Consider some of the conclusions for which Aristotle argues with the help of some of the opinions which were accepted and esteemed in his day. Slavery is just; the world is eternal and the same things have always existed in it; the atomic theory of matter is defective because it fails to explain the difference between dinner and breakfast. I have of course chosen examples which tell against Ross’s conviction that Aristotle ‘rarely writes what anyone would regard as obviously untrue’. But the point of choosing them is to raise the question whether reputable opinion can fulfil the heuristic and evidential role that Aristotelian philosophy assigns to it.
Suppose Greek society, Greek belief and the Greek language had developed differently from the way they did. Suppose there had been no Democritus or no Plato supplying Aristotle with their opinions to puzzle over, to clarify and correct. Aristotle’s official methodology implies that if the stock of available endoxa were significantly different, the conclusions of his dialectic would be different too. How then can he claim that his conclusions are true?
This was what worried Simplicius. If Aristotle’s conclusions are true, it should be possible to display their truth without reference to who believes what. Presumably, what counts in favour of a proposition is – or should be – not the bare fact that it is believed but the grounds or evidence for believing it. In which case why not bypass the dialectical manipulation of opinions and talk directly of the grounds and evidence for your conclusions?
But Aristotle does not make the clean separation between evidence and opinion on which this argument presumes. The fact that a proposition is believed by the majority or by experts is not for Aristotle just a sign that, if we asked them, they could cite evidence for the proposition. Their belief, as he treats it, is already some evidence in favour of what they believe; even if the opinion is not correct, it is likely to contain an element of truth which the dialectic can sift out and formulate clearly.
Aristotle can also reply to the objection that if the stock of available endoxa were significantly different, the conclusions of his dialectic would be different. He propounds a cyclical theory of history according to which each viable social arrangement, each art and each science is rediscovered innumerable times after periodic cataclysms. In particular, he twice states that ‘the same opinions recur in rotation among men, not once or twice or occasionally, but infinitely often.’ This blocks the counterfactual supposition of the objection. The stock of endoxa available to Aristotle to philosophise with in Athens in the fourth century BC is seen by him as the outcome of a history of social and cognitive development which is as natural and as repetitive as the growth of a lettuce or the maturation of a human being. To say it is natural and repetitive is not to say that it is predetermined in every detail: even lettuces vary, though not as much as human beings. But it is to say that when a society achieves a sufficient surplus to permit some of its members to engage in intellectual theorising, you can expect something like the materialistic tendency of Democritean Atomism, and something like the opposite tendency of a Plato, and finally an Aristotle to preserve the merits and correct the demerits of the two extremes.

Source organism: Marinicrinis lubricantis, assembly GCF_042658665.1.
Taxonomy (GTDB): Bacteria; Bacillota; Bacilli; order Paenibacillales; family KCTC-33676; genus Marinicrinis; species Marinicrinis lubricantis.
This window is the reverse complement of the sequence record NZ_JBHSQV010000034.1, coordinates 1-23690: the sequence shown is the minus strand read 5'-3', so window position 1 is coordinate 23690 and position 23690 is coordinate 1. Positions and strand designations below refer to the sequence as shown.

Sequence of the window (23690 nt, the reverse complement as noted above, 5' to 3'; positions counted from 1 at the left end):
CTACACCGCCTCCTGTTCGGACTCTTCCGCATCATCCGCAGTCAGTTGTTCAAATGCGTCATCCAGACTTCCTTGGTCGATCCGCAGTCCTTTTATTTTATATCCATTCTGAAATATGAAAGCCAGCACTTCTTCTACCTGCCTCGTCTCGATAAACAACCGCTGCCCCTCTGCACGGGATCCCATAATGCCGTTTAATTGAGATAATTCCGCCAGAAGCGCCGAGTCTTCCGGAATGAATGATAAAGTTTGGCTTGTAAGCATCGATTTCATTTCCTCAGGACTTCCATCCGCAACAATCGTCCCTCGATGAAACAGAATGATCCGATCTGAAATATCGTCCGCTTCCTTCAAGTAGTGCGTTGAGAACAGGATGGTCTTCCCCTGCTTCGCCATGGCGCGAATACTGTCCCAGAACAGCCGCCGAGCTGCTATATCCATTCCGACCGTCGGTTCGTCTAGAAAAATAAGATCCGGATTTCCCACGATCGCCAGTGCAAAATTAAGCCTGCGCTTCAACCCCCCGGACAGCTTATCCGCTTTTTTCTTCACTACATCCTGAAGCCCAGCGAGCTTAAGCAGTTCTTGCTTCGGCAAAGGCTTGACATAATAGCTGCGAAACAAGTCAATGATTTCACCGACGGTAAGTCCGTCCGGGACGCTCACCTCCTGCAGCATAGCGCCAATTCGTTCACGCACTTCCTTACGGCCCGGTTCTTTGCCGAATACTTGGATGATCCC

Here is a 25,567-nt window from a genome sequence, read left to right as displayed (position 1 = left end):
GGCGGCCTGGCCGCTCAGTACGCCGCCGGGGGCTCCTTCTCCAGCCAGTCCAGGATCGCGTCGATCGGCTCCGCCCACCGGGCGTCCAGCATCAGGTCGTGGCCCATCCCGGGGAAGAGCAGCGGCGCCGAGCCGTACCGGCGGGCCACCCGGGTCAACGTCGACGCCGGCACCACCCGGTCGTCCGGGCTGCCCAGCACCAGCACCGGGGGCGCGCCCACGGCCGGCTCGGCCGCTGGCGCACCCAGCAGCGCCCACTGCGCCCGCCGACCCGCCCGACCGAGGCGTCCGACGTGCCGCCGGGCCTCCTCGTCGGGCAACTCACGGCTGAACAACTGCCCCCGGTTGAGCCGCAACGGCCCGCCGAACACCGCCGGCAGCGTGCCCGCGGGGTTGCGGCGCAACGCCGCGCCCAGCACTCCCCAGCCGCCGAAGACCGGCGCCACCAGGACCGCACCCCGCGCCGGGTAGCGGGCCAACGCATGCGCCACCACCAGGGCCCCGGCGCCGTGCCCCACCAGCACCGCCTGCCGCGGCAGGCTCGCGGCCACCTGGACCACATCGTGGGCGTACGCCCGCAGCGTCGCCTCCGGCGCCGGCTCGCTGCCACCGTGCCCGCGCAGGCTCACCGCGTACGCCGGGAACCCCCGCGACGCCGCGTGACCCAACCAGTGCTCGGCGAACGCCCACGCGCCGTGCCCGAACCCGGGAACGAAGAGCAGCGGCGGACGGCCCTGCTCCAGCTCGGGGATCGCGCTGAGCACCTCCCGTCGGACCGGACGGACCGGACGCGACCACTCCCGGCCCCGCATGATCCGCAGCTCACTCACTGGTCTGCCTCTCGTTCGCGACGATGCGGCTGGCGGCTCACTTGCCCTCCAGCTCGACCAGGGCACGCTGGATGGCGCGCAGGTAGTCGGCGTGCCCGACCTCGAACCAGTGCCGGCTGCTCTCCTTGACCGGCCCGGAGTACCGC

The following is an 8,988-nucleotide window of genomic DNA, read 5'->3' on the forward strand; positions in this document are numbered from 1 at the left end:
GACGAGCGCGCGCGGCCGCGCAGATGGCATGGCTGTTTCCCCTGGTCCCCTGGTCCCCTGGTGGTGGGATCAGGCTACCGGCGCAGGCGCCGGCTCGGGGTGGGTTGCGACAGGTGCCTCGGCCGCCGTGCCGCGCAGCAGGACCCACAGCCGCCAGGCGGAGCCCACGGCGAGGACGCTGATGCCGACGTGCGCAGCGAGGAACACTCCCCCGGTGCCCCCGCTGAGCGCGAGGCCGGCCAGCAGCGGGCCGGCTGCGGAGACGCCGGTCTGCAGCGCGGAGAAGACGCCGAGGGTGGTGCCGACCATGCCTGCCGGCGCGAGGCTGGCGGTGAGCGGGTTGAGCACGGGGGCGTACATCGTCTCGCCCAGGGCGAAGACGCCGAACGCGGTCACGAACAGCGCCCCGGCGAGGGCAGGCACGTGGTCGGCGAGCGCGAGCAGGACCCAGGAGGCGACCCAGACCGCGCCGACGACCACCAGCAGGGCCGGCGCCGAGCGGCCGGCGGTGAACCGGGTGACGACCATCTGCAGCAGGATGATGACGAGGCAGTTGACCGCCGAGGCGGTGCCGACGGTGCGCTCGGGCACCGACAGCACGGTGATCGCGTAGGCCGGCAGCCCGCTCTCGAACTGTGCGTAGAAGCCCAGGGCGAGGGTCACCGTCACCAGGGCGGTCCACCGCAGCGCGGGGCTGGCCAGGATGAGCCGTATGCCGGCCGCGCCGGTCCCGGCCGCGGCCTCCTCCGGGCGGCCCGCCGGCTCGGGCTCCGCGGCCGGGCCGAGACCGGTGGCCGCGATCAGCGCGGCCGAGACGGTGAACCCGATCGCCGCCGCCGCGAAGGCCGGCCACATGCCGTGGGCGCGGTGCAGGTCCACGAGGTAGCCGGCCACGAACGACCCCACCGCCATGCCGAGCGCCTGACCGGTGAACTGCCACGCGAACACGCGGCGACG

I say ‘finally an Aristotle’ because the reply will not allow Aristotle to claim that his own conclusions are true (as opposed to: conclusions natural for a philosopher in a particular society at a particular period of history) unless he sees himself as the most mature philosopher since the last cataclysm and his own philosophical system as the goal and culmination of the growth of knowledge. Cicero reports that he did: ‘Aristotle, upbraiding the philosophers of old for thinking that philosophy had been perfected by their talents, says that this was either very silly of them or very conceited, but that he can see that, because of the great advance made in a few years, in a short time philosophy will be quite complete.’ Not all scholars trust Cicero to be reporting one of Aristotle’s lost works accurately here. Some are unwilling to believe that Aristotle could be like other philosophers – Kant, for example – who have similarly claimed to have brought philosophy to a state of completion. But my argument has been that the claim of finality is one to which Aristotle’s methodology commits him on many of the pages he writes.
It is also a claim which a 20th-century reader cannot possibly accept. The appeal to ‘our’ beliefs, ‘our’ intuitions, ‘our’ way of speaking, is as common in philosophy today as it was earlier in the century, and Aristotle’s name is still frequently invoked to show that opinion of one sort or another is a reputable basis for philosophy to start from. The irony is that if Aristotle’s professed methodology was sound, there would be little to add to The Complete Works of Aristotle.